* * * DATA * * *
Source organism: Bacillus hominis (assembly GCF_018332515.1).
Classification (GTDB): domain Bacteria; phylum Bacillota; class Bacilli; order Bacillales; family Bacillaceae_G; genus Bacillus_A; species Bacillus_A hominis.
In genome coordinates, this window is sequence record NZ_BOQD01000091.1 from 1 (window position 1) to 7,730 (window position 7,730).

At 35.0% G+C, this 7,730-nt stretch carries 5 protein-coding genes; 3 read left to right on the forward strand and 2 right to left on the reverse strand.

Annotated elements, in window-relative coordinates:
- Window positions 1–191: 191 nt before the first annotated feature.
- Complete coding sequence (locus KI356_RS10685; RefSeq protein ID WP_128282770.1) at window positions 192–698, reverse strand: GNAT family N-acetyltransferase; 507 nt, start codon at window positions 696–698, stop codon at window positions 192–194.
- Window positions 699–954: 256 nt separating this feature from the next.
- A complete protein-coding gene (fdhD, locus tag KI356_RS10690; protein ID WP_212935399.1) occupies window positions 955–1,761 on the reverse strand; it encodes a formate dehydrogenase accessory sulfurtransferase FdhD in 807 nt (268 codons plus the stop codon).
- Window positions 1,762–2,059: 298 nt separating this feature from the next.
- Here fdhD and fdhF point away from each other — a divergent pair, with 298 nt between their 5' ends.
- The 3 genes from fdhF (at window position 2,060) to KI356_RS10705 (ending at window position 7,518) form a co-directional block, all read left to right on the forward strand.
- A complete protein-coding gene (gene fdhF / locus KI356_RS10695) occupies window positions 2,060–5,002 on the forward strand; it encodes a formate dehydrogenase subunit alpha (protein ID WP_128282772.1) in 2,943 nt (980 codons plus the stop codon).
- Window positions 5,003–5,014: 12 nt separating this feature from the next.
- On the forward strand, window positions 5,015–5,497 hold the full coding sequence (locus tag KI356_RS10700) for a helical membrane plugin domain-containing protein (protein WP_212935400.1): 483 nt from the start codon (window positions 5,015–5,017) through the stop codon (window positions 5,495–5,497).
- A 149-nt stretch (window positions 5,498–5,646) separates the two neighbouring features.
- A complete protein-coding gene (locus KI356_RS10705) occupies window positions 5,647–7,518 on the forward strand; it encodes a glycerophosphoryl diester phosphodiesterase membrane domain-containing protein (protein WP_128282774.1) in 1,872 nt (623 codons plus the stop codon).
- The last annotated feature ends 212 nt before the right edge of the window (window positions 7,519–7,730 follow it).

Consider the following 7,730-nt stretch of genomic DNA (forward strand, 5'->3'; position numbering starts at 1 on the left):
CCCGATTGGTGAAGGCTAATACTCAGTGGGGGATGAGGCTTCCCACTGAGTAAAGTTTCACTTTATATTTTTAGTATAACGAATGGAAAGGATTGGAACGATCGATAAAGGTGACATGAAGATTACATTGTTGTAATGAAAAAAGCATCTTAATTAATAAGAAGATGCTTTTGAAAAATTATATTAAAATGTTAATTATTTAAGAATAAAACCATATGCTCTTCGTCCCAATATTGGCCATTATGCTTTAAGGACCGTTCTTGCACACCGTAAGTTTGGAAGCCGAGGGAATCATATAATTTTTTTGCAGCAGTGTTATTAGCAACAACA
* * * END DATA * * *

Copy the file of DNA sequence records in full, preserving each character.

Source organism: Bacillus hominis (assembly GCF_018332515.1).
Classification (GTDB): domain Bacteria; phylum Bacillota; class Bacilli; order Bacillales; family Bacillaceae_G; genus Bacillus_A; species Bacillus_A hominis.
In genome coordinates, this window is sequence record NZ_BOQD01000091.1 from 1 (window position 1) to 7,730 (window position 7,730).

At 35.0% G+C, this 7,730-nt stretch carries 5 protein-coding genes; 3 read left to right on the forward strand and 2 right to left on the reverse strand.

Annotated elements, in window-relative coordinates:
- Window positions 1–191: 191 nt before the first annotated feature.
- Complete coding sequence (locus KI356_RS10685; RefSeq protein ID WP_128282770.1) at window positions 192–698, reverse strand: GNAT family N-acetyltransferase; 507 nt, start codon at window positions 696–698, stop codon at window positions 192–194.
- Window positions 699–954: 256 nt separating this feature from the next.
- A complete protein-coding gene (fdhD, locus tag KI356_RS10690; protein ID WP_212935399.1) occupies window positions 955–1,761 on the reverse strand; it encodes a formate dehydrogenase accessory sulfurtransferase FdhD in 807 nt (268 codons plus the stop codon).
- Window positions 1,762–2,059: 298 nt separating this feature from the next.
- Here fdhD and fdhF point away from each other — a divergent pair, with 298 nt between their 5' ends.
- The 3 genes from fdhF (at window position 2,060) to KI356_RS10705 (ending at window position 7,518) form a co-directional block, all read left to right on the forward strand.
- A complete protein-coding gene (gene fdhF / locus KI356_RS10695) occupies window positions 2,060–5,002 on the forward strand; it encodes a formate dehydrogenase subunit alpha (protein ID WP_128282772.1) in 2,943 nt (980 codons plus the stop codon).
- Window positions 5,003–5,014: 12 nt separating this feature from the next.
- On the forward strand, window positions 5,015–5,497 hold the full coding sequence (locus tag KI356_RS10700) for a helical membrane plugin domain-containing protein (protein WP_212935400.1): 483 nt from the start codon (window positions 5,015–5,017) through the stop codon (window positions 5,495–5,497).
- A 149-nt stretch (window positions 5,498–5,646) separates the two neighbouring features.
- A complete protein-coding gene (locus KI356_RS10705) occupies window positions 5,647–7,518 on the forward strand; it encodes a glycerophosphoryl diester phosphodiesterase membrane domain-containing protein (protein WP_128282774.1) in 1,872 nt (623 codons plus the stop codon).
- The last annotated feature ends 212 nt before the right edge of the window (window positions 7,519–7,730 follow it).

Consider the following 7,730-nt stretch of genomic DNA (forward strand, 5'->3'; position numbering starts at 1 on the left):
CCCGATTGGTGAAGGCTAATACTCAGTGGGGGATGAGGCTTCCCACTGAGTAAAGTTTCACTTTATATTTTTAGTATAACGAATGGAAAGGATTGGAACGATCGATAAAGGTGACATGAAGATTACATTGTTGTAATGAAAAAAGCATCTTAATTAATAAGAAGATGCTTTTGAAAAATTATATTAAAATGTTAATTATTTAAGAATAAAACCATATGCTCTTCGTCCCAATATTGGCCATTATGCTTTAAGGACCGTTCTTGCACACCGTAAGTTTGGAAGCCGAGGGAATCATATAATTTTTTTGCAGCAGTGTTATTAGCAACAACA